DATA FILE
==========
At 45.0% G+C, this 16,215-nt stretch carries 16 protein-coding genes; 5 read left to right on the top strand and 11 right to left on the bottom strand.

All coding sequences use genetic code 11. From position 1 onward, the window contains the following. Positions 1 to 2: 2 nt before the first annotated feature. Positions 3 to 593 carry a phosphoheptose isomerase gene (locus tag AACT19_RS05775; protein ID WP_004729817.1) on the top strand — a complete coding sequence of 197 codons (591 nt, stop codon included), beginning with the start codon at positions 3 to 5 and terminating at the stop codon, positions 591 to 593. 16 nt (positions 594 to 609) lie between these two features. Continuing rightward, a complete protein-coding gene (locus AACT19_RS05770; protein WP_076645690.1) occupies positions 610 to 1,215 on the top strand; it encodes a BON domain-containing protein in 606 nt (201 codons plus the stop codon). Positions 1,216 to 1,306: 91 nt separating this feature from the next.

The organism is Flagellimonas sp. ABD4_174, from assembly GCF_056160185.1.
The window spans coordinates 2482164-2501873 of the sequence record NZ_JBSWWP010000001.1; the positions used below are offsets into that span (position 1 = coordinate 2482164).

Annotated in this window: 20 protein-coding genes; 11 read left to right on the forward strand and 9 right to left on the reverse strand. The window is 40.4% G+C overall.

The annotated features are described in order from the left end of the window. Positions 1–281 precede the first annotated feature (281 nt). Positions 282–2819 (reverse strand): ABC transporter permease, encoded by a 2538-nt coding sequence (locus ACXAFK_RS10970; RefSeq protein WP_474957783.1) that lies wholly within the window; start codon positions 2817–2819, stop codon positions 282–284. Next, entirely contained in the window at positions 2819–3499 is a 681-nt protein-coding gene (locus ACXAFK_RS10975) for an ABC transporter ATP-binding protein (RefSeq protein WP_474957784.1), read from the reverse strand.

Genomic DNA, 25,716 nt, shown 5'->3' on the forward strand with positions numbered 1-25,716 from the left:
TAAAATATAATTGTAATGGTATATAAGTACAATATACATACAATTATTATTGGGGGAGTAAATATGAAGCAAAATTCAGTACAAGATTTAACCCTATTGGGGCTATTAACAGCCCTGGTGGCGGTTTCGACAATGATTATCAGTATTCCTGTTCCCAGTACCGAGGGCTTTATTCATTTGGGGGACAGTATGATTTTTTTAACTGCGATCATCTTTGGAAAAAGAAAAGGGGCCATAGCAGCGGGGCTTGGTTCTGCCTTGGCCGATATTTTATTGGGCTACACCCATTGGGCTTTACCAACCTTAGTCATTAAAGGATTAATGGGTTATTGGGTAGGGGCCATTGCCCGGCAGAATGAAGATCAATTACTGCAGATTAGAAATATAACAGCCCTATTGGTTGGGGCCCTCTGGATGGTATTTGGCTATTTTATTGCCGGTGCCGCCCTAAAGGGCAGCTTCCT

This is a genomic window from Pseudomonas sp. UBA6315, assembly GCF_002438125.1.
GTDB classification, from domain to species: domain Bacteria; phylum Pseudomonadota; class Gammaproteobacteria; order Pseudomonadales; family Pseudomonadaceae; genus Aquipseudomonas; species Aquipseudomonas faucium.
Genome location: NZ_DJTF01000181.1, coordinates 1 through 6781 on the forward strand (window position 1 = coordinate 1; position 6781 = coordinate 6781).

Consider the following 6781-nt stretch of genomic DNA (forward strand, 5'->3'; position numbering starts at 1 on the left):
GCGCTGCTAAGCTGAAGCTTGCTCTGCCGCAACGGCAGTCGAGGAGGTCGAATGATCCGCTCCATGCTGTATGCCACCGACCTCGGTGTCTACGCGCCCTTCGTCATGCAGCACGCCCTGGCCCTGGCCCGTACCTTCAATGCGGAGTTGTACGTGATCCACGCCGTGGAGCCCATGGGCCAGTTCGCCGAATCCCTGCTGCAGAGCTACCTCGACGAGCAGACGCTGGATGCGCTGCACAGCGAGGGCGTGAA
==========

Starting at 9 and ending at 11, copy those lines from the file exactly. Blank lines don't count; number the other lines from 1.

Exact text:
This is a genomic window from Pseudomonas sp. UBA6315, assembly GCF_002438125.1.
GTDB classification, from domain to species: domain Bacteria; phylum Pseudomonadota; class Gammaproteobacteria; order Pseudomonadales; family Pseudomonadaceae; genus Aquipseudomonas; species Aquipseudomonas faucium.
Genome location: NZ_DJTF01000181.1, coordinates 1 through 6781 on the forward strand (window position 1 = coordinate 1; position 6781 = coordinate 6781).